In this case, the Services Agreement, as reflected in the pleadings, does not speak to whether the individual physicians of ATS are intended third-party beneficiaries; that is, the Services Agreement does not expressly exclude or include the individual physicians as third-party beneficiaries. Dr. Perry alleges that ATS and Baptist intended to make him a third-party beneficiary. He supports that statement with several factual allegations, which we must treat as true and construe in the light most favorable to the plaintiff. Ingram v. City of Pine Bluff, 355 Ark. 129, 133 S.W.3d 382 (2003). Specifically, Dr. Perry's first amended complaint explains that the Services Agreement and formation of ATS stemmed out of a discussion between Baptist and the individual physicians. The complaint further alleges that as a result of those discussions, the surgeons formed ATS for the purpose of entering into a Services Agreement. Thus, a reasonable inference can be drawn that ATS was formed for the benefit of Baptist and the Services Agreement was entered into for the benefit of the individual physicians. Baptist and ATS clearly intended that the individual ATS surgeons perform the work contemplated by the Services Agreement. See Little Rock Wastewater Util. v. Larry Moyer Trucking, supra.

    Dr. Perry's first amended complaint also states that certain provisions in the Services Agreement reflect an intent to benefit individual physicians. Paragraph 6.03 of the contract allows the individual physicians (referred to as "Group Physicians") to collect charges for surgical and other *60 professional services provided to trauma patients:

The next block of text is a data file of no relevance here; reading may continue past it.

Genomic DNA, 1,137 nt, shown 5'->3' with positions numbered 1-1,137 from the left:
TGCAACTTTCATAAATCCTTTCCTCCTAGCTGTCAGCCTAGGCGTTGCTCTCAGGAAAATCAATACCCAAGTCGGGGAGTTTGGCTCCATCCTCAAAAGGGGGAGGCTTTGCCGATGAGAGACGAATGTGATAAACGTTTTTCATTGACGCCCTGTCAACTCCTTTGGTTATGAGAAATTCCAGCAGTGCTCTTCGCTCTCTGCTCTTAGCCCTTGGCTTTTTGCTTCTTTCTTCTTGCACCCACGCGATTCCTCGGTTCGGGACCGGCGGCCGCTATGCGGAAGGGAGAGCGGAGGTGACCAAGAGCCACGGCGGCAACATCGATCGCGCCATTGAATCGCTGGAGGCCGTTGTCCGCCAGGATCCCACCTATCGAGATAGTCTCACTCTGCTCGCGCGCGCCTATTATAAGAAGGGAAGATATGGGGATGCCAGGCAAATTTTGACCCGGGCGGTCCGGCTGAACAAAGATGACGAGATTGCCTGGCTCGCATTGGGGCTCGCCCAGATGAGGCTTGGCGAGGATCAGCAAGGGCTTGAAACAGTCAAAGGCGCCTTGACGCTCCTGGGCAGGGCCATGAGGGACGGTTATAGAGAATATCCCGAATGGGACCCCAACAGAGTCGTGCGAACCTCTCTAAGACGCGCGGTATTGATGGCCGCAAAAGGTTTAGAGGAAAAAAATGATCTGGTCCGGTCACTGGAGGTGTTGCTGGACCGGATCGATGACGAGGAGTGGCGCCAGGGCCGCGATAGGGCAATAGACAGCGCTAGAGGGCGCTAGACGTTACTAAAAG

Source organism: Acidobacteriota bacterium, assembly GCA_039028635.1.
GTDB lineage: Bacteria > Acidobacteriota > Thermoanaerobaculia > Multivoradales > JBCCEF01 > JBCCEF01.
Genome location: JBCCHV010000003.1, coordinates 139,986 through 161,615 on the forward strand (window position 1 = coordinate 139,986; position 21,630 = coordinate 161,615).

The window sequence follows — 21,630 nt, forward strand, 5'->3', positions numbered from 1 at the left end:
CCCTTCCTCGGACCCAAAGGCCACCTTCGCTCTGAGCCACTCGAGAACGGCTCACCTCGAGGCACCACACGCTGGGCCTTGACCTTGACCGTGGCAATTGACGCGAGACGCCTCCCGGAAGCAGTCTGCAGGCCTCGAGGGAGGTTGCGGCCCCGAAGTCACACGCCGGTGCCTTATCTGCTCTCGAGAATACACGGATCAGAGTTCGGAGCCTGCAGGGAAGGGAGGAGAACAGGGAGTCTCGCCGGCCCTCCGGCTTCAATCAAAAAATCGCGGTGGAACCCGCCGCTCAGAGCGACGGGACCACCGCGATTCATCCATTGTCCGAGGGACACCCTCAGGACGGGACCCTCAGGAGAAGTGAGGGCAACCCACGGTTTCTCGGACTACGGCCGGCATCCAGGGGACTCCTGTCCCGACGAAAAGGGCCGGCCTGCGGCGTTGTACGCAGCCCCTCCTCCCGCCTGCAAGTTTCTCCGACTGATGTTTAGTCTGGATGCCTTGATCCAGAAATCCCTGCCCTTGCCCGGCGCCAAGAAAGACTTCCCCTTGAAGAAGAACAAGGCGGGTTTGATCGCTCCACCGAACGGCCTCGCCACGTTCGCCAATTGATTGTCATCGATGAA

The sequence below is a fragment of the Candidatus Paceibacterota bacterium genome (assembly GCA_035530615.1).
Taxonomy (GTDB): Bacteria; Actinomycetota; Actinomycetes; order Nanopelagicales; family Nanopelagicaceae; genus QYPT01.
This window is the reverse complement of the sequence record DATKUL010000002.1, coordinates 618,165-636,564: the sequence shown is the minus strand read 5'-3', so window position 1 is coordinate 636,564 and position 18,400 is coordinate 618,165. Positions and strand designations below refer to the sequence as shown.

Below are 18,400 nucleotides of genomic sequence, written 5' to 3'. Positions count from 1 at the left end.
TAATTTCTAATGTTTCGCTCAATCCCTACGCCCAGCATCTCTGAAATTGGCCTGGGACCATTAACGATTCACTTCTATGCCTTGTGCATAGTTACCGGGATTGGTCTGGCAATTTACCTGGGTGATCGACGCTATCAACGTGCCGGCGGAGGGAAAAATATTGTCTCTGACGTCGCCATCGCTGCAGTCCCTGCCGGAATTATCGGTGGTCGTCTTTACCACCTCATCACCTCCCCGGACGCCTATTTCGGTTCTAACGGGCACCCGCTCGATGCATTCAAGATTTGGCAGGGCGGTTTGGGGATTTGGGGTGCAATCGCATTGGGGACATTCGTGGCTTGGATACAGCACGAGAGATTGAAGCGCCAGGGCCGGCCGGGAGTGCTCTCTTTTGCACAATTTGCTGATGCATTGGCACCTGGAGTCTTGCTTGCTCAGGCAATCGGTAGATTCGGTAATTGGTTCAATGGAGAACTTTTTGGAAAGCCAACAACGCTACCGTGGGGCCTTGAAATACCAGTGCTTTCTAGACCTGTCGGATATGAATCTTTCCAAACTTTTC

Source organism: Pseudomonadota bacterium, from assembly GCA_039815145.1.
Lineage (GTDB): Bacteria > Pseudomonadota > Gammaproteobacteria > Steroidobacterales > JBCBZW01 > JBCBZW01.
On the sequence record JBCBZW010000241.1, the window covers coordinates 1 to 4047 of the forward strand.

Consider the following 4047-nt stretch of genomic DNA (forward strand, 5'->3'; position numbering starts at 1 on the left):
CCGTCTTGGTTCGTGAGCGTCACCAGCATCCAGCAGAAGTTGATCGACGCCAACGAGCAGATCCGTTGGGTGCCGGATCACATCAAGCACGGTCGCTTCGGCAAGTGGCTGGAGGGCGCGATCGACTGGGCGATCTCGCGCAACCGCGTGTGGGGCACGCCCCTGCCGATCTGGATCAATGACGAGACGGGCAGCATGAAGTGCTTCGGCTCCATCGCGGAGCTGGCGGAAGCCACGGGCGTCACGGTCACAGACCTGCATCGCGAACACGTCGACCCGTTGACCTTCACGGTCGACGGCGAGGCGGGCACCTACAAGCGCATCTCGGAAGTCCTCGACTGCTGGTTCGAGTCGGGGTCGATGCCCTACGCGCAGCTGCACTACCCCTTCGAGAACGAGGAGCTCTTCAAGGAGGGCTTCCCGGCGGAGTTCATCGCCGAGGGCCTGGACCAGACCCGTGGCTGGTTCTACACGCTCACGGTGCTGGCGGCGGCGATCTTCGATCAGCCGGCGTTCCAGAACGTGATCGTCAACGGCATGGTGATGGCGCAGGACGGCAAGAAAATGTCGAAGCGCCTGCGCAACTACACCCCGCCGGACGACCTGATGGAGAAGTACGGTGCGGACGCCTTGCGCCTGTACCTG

"The parties agree that all charges for surgical or other professional services provided by any Group Physician to trauma patients shall be the responsibility of such Group Physician. Neither [Baptist] nor [ATS] shall be responsible for the billing, collection or payment of such charges."

    Furthermore, the complaint references language in Paragraph 4.08 of the Services Agreement that states individual physicians are given a right to participate in the trauma-call schedule, subject only to Baptist determining "in its reasonable judgment, that a Group Physician is unsatisfactory in the performance of his duties...." The agreement also characterizes the relationship between the individual physicians and Baptist in Paragraph 2.01:

    "[ATS] and each Group Physician's relationship to [Baptist] is that of an independent contractor and neither [ATS] nor Group Physicians shall be deemed employees, agents, servants, or other representatives of [Baptist]. Notwithstanding any other provisions contained herein, all professional services pursuant to this Agreement shall be considered services rendered to [Baptist]...."

    Indeed, the Services Agreement is replete with references to individual member physicians in defining the obligations of the parties.

    In Arkansas, a contract is actionable by a third party when there is substantial evidence of a clear intention to benefit that third party. Little Rock Wastewater Util. v. Larry Moyer Trucking, 321 Ark. 303, 902 S.W.2d 760 (1995). In reviewing a motion to dismiss, the facts in the complaint are treated as true. Ingram v. City of Pine Bluff, supra. Here, Dr. Perry not only pled that he benefitted from the Services Agreement, but he also pled sufficient facts from which a reasonable inference can be drawn that ATS and Baptist intended to benefit him and other individual physicians. Once again, in testing the sufficiency of the complaint on a motion to dismiss, all reasonable inferences must be resolved in favor of the complaint, and the pleadings are to be liberally construed. Clayborn v. Bankers Standard Ins. Co., supra. Under our standard of review, Dr. Perry met the requirements necessary to survive a Rule 12(b)(6) motion to dismiss for failure to state facts upon which relief can be granted. Accordingly, the circuit court erred in dismissing Dr. Perry's first amended complaint.